Art Heinze, OTR/L
At age 19, after a power saw accident while cutting wood on my uncle's farm, I became an upper extremity bilateral arm amputee. I am a very successful user of my prostheses. My left arm has a below elbow prosthesis and my right has an above elbow prosthesis. Growing up on a farm, my life plan was to go into farming. While receiving occupational therapy, my first contact with OT was as an amputee patient and I was extremely impressed with how OT gave me back my life.
I started my freshman college career with a major in Agriculture Education but felt I could not do what was required of me as an agriculture teacher. I withdrew from that major and transferred into Occupational Therapy. The director of the OT school was very much opposed to my transfer and informed me that she did not feel my disability would allow me to be a successful OTR. Her statement greatly surprised me, as I felt that OT was a profession that took pride in making persons with a disability function independently within their limitations.
Fortunately, I was 1 of 36 of the pre-OT students who "got weeded out" and I transferred to another OT college where my disability was a non-issue. I continued to receive good grades, completed my internships without difficulties, and landed my first job at a facility where I had interned. They knew of my ability as well as my disability and they also realized my disability was more of an asset than a liability.
After a year at that job I was recruited to establish a new OT department in a regional hospital where I worked for 40 years and recently retired. Now I am doing Arm Amputee Consultation, peer counseling, motivational speaking, and lectures on "Upper Extremity Prosthetics" at several OT and PT (physical therapy) schools.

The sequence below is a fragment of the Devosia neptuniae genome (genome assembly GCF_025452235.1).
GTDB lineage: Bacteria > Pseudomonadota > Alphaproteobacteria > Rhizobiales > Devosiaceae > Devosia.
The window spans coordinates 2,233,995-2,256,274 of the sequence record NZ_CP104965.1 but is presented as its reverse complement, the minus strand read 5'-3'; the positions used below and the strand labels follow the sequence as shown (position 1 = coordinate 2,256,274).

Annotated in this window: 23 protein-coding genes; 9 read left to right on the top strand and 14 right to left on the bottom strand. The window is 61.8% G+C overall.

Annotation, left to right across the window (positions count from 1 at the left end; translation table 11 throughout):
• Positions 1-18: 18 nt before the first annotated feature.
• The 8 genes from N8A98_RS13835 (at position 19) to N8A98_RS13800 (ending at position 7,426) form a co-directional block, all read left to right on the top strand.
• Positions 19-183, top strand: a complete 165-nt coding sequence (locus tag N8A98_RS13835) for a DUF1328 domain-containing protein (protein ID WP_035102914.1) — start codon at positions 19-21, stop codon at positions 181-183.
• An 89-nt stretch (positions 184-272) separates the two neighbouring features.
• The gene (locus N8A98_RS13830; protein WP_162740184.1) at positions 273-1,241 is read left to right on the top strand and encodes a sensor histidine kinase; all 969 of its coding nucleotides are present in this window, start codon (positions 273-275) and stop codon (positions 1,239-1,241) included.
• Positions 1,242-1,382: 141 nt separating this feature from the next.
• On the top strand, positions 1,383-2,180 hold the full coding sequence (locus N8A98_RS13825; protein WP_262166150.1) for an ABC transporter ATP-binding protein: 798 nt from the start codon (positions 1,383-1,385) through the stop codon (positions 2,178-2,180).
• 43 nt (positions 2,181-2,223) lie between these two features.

I have had a very successful and gratifying OT career and have supervised numerous OT and OTA students with disabilities. Sometimes accommodations needed to be made, and I have found that if the student is upfront about his or her disability concerns that accommodations can be made. I have also observed that a student's desire to succeed often needs the support and guidance of OT instructors, the internship placement staff, and the supervising therapist. (Having a pre-placement conference with the student, intern supervisor, and OT instructor was extremely beneficial.) I had my staff trained to do the procedures that I was unable to do and my administration, coworkers, and patients were okay with that. I learned to compensate in the areas where hands were needed. (Needless to say, I did not do scar massage or splinting.)Basically, OT gave me back MY LIFE and I have positively affected the lives of many students and thousands of patients and families.